Debris fear over China space strike

US officials say space cloud may affect spy and commercial satellites.

    China has confirmed that it carried out the anti-satellite test [AFP]

    Washington officials criticised the test as a provocative escalation of military competition in outer space.

     

    Space station "vulnerable"

     

    But Liu Jianchao, a Chinese foreign ministry spokesman, said: "What needs to be stressed is that China has always advocated the peaceful use of space [and] opposes the weaponisation of space."

     

    "China has never participated and will never participate in any arms race in outer space"

    Liu Jianchao, Chinese foreign ministry spokesman

    The manned international space station is vulnerable to being hit by some of the thousands of pieces of debris created when the Chinese weather satellite was destroyed about 865km above Earth, US experts said.

     

    Peter Hays, a senior adviser to the Pentagon's National Security Space Office, said: "The test created a lot of debris. It definitely raises the possibility that something is going to be hit, including the space station."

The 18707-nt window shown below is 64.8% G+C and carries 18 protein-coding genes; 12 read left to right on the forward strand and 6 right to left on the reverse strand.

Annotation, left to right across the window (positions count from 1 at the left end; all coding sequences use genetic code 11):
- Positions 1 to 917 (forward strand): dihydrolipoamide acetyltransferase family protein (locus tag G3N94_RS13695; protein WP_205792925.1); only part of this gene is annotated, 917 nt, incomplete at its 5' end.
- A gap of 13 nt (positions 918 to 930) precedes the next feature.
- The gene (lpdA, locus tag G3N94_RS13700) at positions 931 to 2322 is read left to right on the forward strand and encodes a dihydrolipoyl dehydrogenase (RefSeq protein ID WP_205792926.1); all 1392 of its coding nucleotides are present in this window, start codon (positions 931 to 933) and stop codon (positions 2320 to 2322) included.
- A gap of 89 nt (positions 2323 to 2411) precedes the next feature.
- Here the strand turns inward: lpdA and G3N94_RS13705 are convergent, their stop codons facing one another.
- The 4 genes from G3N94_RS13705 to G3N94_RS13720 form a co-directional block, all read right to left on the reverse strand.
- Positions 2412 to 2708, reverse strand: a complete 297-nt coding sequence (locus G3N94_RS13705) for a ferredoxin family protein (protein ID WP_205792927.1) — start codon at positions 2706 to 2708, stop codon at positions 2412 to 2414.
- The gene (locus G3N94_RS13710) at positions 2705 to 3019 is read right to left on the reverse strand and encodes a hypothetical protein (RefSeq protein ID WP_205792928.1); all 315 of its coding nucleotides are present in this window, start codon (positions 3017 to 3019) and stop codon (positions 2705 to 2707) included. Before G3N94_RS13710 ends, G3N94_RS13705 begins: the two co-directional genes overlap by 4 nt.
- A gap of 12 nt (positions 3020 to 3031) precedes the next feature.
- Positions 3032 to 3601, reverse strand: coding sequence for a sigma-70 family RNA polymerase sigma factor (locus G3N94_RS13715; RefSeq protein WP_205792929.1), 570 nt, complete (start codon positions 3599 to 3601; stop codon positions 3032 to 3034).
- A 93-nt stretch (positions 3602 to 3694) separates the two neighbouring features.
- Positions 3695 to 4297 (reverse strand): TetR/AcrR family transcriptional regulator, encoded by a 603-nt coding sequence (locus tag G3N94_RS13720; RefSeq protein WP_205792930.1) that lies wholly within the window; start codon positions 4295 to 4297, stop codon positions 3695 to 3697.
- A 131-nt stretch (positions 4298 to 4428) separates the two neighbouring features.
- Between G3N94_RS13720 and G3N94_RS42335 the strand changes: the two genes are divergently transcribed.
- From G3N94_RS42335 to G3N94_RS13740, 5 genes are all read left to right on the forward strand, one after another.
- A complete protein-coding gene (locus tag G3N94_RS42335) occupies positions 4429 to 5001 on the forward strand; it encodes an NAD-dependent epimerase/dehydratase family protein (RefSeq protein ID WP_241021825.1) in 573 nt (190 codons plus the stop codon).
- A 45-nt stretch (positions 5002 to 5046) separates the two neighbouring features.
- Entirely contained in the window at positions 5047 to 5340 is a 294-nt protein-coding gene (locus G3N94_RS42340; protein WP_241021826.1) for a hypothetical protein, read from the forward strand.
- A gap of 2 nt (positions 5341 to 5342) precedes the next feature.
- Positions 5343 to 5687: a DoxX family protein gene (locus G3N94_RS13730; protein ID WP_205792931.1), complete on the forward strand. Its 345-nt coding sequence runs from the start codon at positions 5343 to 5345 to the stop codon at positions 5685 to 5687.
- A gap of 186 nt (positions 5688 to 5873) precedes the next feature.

Colonel Patrick Rayermann, chief of the US army's space and missile defence division, said that China's test had reignited discussions about the need for a treaty or certain rules for actions taken by space-faring countries.

     

    "What anybody does in space has ramifications for all users in space," he said.

     

    "Spectre of chaos"

     

    An increasing number of countries are operating satellites, including India, Iran and Nigeria.

    The international space station is vulnerable
    to being hit, according to US officials [AP]

     

    Hitchens said that expansion raised the "spectre of chaos" and underscored the need for a system of regulating their actions.

     

    No current international treaties or agreements prohibit anti-satellite tests.

     

    However, a 1967 global outer space treaty does require notification of manoeuvrings in space, and holds countries liable for their actions.

     

    This means commercial operators could sue China for damages if their satellite is hit by debris.

     

    'Nothing to hide'

     

    The UN Committee on Peaceful Uses of Outer Space is due to sign a new voluntary agreement to mitigate the creation of space debris at a meeting in Vienna next month.

     

    Debris from the Chinese weather satellite could take decades to fall out of orbit. 

     

    Asked about China's delay in confirming the test, Liu said: "After various parties expressed concern we explained this test in outer space to them.

     

    "China has never participated and will never participate in any arms race in outer space ... China has nothing to hide."

    SOURCE: Agencies


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